A curvy naked blonde sits atop a horizontal man. She thrashes, first sexually, then with great violence. The once beneficiary turns victim.
The tone is set.
Nick Curran (Michael Douglas) is the cop with the temper and a checkered past.
Catherine Tramell (Sharon Stone) is the ‘did she or didn’t she?’ suspect. A sexy thriller writer who writes sexy thrillers about sexy events in her sexy life and the sexy lives of others. Sexy…
There’s a male ex-lover. There’s a female lover. For both. There are dark pasts that come up in untimely moments. Rumours that add intrigue and new clues that accuse as much as the confuse.
All the while Catherine looks at Nick from beneath her blonde hair and brunette eyebrows, daring her to arrest or bed her, before about facing and leaving, designer clothes fluttering in the non existent breeze.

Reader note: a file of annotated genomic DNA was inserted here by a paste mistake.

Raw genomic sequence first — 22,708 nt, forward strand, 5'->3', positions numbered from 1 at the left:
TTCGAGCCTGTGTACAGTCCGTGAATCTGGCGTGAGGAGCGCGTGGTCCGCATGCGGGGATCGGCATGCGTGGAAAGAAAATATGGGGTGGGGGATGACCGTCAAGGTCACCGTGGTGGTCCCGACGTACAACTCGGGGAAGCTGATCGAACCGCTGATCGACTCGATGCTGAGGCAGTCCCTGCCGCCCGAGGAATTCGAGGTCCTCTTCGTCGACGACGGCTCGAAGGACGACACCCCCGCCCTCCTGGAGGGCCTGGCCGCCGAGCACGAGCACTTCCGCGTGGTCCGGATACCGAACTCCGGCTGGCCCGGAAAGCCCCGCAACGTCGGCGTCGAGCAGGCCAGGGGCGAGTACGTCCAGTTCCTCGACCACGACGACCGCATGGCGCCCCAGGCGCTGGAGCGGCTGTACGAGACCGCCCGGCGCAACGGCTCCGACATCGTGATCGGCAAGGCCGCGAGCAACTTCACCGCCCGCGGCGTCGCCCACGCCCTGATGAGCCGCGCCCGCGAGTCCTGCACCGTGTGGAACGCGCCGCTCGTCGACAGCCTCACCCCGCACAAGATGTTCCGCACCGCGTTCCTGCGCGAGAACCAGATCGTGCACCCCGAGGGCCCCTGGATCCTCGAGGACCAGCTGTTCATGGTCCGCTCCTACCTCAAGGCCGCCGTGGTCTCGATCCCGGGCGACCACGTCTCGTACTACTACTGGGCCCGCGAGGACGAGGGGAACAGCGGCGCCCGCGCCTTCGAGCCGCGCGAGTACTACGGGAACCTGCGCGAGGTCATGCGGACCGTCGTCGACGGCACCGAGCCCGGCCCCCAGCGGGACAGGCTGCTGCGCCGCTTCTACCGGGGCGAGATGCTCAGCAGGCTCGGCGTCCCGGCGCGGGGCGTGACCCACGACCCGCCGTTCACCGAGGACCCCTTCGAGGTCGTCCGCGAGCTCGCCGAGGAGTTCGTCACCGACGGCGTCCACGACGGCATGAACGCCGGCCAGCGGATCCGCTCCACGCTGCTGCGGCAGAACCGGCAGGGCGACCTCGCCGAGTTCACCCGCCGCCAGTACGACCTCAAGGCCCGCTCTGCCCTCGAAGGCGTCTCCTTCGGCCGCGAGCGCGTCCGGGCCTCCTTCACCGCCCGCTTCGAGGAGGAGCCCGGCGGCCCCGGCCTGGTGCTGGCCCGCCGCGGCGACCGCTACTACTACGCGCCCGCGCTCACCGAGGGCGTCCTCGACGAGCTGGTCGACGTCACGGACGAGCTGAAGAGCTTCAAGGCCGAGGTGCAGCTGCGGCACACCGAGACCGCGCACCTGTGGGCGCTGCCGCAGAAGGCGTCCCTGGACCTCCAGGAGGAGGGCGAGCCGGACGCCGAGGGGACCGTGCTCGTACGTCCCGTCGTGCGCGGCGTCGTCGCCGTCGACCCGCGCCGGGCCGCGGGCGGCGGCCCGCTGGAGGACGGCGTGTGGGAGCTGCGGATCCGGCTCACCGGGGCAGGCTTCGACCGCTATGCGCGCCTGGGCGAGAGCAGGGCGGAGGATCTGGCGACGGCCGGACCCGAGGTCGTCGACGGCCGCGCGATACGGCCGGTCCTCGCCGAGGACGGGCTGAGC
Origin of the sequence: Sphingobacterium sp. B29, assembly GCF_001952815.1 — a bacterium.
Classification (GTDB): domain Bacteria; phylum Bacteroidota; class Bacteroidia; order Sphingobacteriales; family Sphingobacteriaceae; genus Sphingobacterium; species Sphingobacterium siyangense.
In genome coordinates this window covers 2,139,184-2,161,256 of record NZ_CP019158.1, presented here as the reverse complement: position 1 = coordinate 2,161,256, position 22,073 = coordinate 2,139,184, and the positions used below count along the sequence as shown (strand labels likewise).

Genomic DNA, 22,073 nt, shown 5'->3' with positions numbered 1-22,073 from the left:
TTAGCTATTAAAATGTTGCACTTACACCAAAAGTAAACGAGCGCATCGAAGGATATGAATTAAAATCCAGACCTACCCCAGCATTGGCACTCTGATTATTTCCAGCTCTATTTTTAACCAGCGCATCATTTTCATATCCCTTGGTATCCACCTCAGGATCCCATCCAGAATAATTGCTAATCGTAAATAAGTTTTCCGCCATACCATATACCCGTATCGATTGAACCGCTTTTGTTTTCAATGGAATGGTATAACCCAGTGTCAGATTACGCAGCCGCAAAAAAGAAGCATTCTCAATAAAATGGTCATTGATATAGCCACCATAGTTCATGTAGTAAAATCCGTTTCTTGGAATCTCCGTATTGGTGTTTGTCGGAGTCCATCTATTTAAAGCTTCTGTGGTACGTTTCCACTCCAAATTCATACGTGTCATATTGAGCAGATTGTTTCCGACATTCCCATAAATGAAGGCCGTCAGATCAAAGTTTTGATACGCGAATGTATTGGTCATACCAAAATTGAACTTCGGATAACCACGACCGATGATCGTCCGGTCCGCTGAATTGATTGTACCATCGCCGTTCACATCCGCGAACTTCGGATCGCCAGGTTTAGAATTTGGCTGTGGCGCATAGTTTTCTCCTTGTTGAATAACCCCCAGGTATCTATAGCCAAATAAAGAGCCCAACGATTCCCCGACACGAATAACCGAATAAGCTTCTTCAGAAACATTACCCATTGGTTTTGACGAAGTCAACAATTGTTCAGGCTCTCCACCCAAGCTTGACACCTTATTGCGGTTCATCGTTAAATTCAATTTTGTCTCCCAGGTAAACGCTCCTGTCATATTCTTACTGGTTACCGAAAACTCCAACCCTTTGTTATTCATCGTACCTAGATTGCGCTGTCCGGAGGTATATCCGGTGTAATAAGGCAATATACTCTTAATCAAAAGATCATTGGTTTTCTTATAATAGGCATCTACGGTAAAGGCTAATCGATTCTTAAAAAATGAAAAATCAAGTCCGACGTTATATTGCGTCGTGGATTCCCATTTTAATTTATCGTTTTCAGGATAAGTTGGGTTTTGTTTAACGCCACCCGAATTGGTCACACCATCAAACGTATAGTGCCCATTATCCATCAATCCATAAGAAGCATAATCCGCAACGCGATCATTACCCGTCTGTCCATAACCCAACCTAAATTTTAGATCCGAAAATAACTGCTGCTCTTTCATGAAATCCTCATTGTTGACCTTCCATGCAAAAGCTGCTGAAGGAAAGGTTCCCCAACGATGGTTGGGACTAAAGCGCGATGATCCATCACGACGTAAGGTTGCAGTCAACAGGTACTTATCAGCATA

The fun in Basic Instinct isn’t the intrigue or the plot twists which are frequent and often ridiculous. It isn’t in the subtlety at all, because there isn’t any. It is in the most boorish and unsubtle moments, the frequent nudity, the lurid violence, the unintentionally hilarious moments involving Nick’s partner Gus and Catherine’s lover Roxy.
Try as I might, I couldn’t stop admiring the limited efficiency of this film.
Undeniably a confluence of events. Basic Instinct was released in a year I turned 18, when I was young, dumb and full of… salt and vinegar chips. It was the rebirth of commercial R rated films, sexy, violent and to an 18 year old, compelling for reasons even beyond that.
The quarter century that has elapsed since has not been kind to my view of the film. I can now see the ridiculous contrivances, can hear the inane dialogue, can chuckle at the over-the-toppery. But I cannot deny that the film still hits a lot of buttons and works as a mindless piece of adult(ish) drama.
Final Rating 7 / 10. Unbelievably convoluted. Undeniably schlocky. Unexpectedly still entertaining.